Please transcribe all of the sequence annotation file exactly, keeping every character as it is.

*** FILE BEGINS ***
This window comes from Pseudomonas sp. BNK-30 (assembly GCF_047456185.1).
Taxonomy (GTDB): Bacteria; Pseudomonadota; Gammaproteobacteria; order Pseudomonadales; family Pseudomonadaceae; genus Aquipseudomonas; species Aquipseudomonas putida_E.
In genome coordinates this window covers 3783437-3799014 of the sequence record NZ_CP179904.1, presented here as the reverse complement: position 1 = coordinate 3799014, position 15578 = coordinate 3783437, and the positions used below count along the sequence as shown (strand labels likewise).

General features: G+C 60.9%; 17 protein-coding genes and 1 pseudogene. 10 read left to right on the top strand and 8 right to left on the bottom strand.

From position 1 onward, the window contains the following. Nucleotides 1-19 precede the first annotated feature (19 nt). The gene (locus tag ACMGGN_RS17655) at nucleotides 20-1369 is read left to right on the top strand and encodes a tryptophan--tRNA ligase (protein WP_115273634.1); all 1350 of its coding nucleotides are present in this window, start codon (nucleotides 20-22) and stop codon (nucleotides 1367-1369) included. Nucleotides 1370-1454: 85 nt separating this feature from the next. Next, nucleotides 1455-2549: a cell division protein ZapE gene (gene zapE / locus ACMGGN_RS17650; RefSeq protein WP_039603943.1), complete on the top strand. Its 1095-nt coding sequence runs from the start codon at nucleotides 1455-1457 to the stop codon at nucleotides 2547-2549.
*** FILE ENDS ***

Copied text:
This window comes from Pseudomonas sp. BNK-30 (assembly GCF_047456185.1).
Taxonomy (GTDB): Bacteria; Pseudomonadota; Gammaproteobacteria; order Pseudomonadales; family Pseudomonadaceae; genus Aquipseudomonas; species Aquipseudomonas putida_E.
In genome coordinates this window covers 3783437-3799014 of the sequence record NZ_CP179904.1, presented here as the reverse complement: position 1 = coordinate 3799014, position 15578 = coordinate 3783437, and the positions used below count along the sequence as shown (strand labels likewise).

General features: G+C 60.9%; 17 protein-coding genes and 1 pseudogene. 10 read left to right on the top strand and 8 right to left on the bottom strand.

From position 1 onward, the window contains the following. Nucleotides 1-19 precede the first annotated feature (19 nt). The gene (locus tag ACMGGN_RS17655) at nucleotides 20-1369 is read left to right on the top strand and encodes a tryptophan--tRNA ligase (protein WP_115273634.1); all 1350 of its coding nucleotides are present in this window, start codon (nucleotides 20-22) and stop codon (nucleotides 1367-1369) included. Nucleotides 1370-1454: 85 nt separating this feature from the next. Next, nucleotides 1455-2549: a cell division protein ZapE gene (gene zapE / locus ACMGGN_RS17650; RefSeq protein WP_039603943.1), complete on the top strand. Its 1095-nt coding sequence runs from the start codon at nucleotides 1455-1457 to the stop codon at nucleotides 2547-2549.